The Iditarod is a dog sled race held annually in Alaska. It runs over the Iditarod trail between Anchorage and Nome on the first Saturday in March. Racers travel more than 1,000 miles of snowy, freezing terrain behind teams of sled dogs.
The original Iditarod wasn’t a sport — it was done out-of necessity to carry medication to Nenena, Alaska to Nome where there was a fatal outbreak of diphtheria. Now the race is just a ten-day vacation experience for Alaskans. Here are some ideas for exciting Iditarod activities for your children or classroom.
Be a Musher
Scholastic.com has a number of fun activities related to the Iditarod races. In a single activity, kids study a Choose-Your-Own-Adventure fashion scenario, using a photograph and then get to make a decision. Do you give your pets some slack, or keep on for the gate? Should you turn left or right? Each click results in a fresh circumstance and a myriad of choices for a fun journey.
Toughest Race on Earth Iditarod 02 Surviving the Alaskan Range
Alaska Kids.org includes an exciting audio/visual game called Serum Run. Kids can select a group leader and run the race, making choices as they go.
National Geographic has an interactive quiz, complete with audio and marks for accurate solutions.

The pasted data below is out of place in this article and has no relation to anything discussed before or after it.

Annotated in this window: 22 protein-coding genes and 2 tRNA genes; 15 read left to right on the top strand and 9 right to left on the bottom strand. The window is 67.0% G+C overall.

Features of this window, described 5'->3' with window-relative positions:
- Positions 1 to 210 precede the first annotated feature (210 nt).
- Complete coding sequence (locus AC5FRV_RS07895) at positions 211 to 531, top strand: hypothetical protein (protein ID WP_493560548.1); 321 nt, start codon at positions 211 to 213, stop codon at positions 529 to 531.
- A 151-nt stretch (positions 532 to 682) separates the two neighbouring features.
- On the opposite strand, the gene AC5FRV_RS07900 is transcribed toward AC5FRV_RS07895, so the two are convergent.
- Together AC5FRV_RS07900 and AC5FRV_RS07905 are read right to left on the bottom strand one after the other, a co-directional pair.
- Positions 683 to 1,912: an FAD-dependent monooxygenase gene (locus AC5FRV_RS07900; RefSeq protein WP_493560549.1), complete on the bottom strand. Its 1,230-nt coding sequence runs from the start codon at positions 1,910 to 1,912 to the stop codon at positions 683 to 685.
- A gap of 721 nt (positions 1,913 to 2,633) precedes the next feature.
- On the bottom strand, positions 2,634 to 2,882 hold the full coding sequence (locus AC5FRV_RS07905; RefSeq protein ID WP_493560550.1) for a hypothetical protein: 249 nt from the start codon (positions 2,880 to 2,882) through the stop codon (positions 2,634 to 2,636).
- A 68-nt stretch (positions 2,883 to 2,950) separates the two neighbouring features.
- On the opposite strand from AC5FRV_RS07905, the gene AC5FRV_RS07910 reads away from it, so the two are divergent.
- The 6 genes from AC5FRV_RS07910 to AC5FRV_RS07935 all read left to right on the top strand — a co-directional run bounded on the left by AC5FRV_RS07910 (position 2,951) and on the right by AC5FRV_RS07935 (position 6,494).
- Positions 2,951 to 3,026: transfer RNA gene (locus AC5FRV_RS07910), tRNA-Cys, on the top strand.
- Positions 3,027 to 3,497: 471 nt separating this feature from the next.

Read about It
Your kids may enjoy exploring many different publications linked to the competitions. Gary Paulsen wrote about his experiences in Iditarod in his book called The Woodsong.
Julie of the Wolves is a popular book for elementary and middle school students. The book is about a girl who gets lost in the tundra and a pack of wolves protect her.
Younger readers might enjoy The Bravest Dog Ever: The True Story of Balto by Natalie Standiford. It’s the true tale of a dog who led a team through 53 miles of snow and ice to deliver medication during the diphtheria outbreak in the 1920s.
Stone Fox by John Reynolds Grandier uses the tale of a young boy who enters a dogsled race to win cash to truly save his grandfather’s farm.
Iditarod Dream by Ted Wood is a picture story of the fifteen-year-old Alaskan kid as he prepares to perform the 158 mile Junior Iditarod.
There are many films linked to the Iditarod races. For realistic portrayals, PBS offers several: Sled Dogs: An Alaskan Epic, and Martha – Sled Dog. The animated Balto follows a fictionalized story about the actual history of the first Iditarod race.
Balto – The Dogsled Race
The Iditarod races are a fun chance for your young ones to master about indigenous cultures, dog-sledding, Alaska and history because they explore the many activities linked to the annual races.
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